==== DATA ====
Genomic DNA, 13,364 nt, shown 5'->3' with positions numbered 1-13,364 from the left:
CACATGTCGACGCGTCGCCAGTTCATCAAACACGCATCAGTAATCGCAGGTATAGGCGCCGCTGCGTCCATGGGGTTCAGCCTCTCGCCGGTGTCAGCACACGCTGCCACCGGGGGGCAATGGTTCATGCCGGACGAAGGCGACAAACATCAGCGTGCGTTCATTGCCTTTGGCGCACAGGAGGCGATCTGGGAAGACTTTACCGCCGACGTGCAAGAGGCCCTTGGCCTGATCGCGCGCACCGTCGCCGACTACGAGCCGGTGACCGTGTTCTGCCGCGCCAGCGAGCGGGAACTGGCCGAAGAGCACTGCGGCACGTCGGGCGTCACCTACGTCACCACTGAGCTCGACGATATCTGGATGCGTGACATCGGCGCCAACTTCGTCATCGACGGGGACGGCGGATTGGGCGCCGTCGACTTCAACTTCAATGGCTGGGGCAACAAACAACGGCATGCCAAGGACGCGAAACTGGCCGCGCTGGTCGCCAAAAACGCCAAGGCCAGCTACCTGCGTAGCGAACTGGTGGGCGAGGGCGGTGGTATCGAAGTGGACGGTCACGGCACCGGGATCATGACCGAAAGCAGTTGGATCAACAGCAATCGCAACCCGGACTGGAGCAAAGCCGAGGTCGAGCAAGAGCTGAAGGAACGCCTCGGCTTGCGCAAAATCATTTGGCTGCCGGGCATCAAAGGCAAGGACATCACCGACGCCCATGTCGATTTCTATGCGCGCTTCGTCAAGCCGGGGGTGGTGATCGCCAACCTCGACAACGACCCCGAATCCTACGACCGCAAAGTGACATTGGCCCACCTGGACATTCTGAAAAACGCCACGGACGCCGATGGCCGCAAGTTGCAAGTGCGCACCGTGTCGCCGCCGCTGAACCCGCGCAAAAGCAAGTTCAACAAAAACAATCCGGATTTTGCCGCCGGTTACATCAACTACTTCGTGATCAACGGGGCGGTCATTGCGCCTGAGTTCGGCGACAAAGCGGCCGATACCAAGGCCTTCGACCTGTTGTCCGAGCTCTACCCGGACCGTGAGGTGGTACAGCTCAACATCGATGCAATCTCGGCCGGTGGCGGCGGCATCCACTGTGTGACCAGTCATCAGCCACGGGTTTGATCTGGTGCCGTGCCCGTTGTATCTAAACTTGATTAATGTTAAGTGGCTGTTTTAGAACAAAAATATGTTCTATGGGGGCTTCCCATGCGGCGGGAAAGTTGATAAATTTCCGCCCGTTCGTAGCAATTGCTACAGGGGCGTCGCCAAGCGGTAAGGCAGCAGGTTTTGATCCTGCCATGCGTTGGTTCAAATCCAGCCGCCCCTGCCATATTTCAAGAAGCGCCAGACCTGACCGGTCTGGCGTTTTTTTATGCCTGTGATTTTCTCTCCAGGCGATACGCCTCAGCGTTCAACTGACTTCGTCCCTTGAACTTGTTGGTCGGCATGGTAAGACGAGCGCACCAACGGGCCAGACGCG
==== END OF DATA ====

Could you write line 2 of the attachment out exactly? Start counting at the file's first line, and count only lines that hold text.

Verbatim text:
CACATGTCGACGCGTCGCCAGTTCATCAAACACGCATCAGTAATCGCAGGTATAGGCGCCGCTGCGTCCATGGGGTTCAGCCTCTCGCCGGTGTCAGCACACGCTGCCACCGGGGGGCAATGGTTCATGCCGGACGAAGGCGACAAACATCAGCGTGCGTTCATTGCCTTTGGCGCACAGGAGGCGATCTGGGAAGACTTTACCGCCGACGTGCAAGAGGCCCTTGGCCTGATCGCGCGCACCGTCGCCGACTACGAGCCGGTGACCGTGTTCTGCCGCGCCAGCGAGCGGGAACTGGCCGAAGAGCACTGCGGCACGTCGGGCGTCACCTACGTCACCACTGAGCTCGACGATATCTGGATGCGTGACATCGGCGCCAACTTCGTCATCGACGGGGACGGCGGATTGGGCGCCGTCGACTTCAACTTCAATGGCTGGGGCAACAAACAACGGCATGCCAAGGACGCGAAACTGGCCGCGCTGGTCGCCAAAAACGCCAAGGCCAGCTACCTGCGTAGCGAACTGGTGGGCGAGGGCGGTGGTATCGAAGTGGACGGTCACGGCACCGGGATCATGACCGAAAGCAGTTGGATCAACAGCAATCGCAACCCGGACTGGAGCAAAGCCGAGGTCGAGCAAGAGCTGAAGGAACGCCTCGGCTTGCGCAAAATCATTTGGCTGCCGGGCATCAAAGGCAAGGACATCACCGACGCCCATGTCGATTTCTATGCGCGCTTCGTCAAGCCGGGGGTGGTGATCGCCAACCTCGACAACGACCCCGAATCCTACGACCGCAAAGTGACATTGGCCCACCTGGACATTCTGAAAAACGCCACGGACGCCGATGGCCGCAAGTTGCAAGTGCGCACCGTGTCGCCGCCGCTGAACCCGCGCAAAAGCAAGTTCAACAAAAACAATCCGGATTTTGCCGCCGGTTACATCAACTACTTCGTGATCAACGGGGCGGTCATTGCGCCTGAGTTCGGCGACAAAGCGGCCGATACCAAGGCCTTCGACCTGTTGTCCGAGCTCTACCCGGACCGTGAGGTGGTACAGCTCAACATCGATGCAATCTCGGCCGGTGGCGGCGGCATCCACTGTGTGACCAGTCATCAGCCACGGGTTTGATCTGGTGCCGTGCCCGTTGTATCTAAACTTGATTAATGTTAAGTGGCTGTTTTAGAACAAAAATATGTTCTATGGGGGCTTCCCATGCGGCGGGAAAGTTGATAAATTTCCGCCCGTTCGTAGCAATTGCTACAGGGGCGTCGCCAAGCGGTAAGGCAGCAGGTTTTGATCCTGCCATGCGTTGGTTCAAATCCAGCCGCCCCTGCCATATTTCAAGAAGCGCCAGACCTGACCGGTCTGGCGTTTTTTTATGCCTGTGATTTTCTCTCCAGGCGATACGCCTCAGCGTTCAACTGACTTCGTCCCTTGAACTTGTTGGTCGGCATGGTAAGACGAGCGCACCAACGGGCCAGACGCG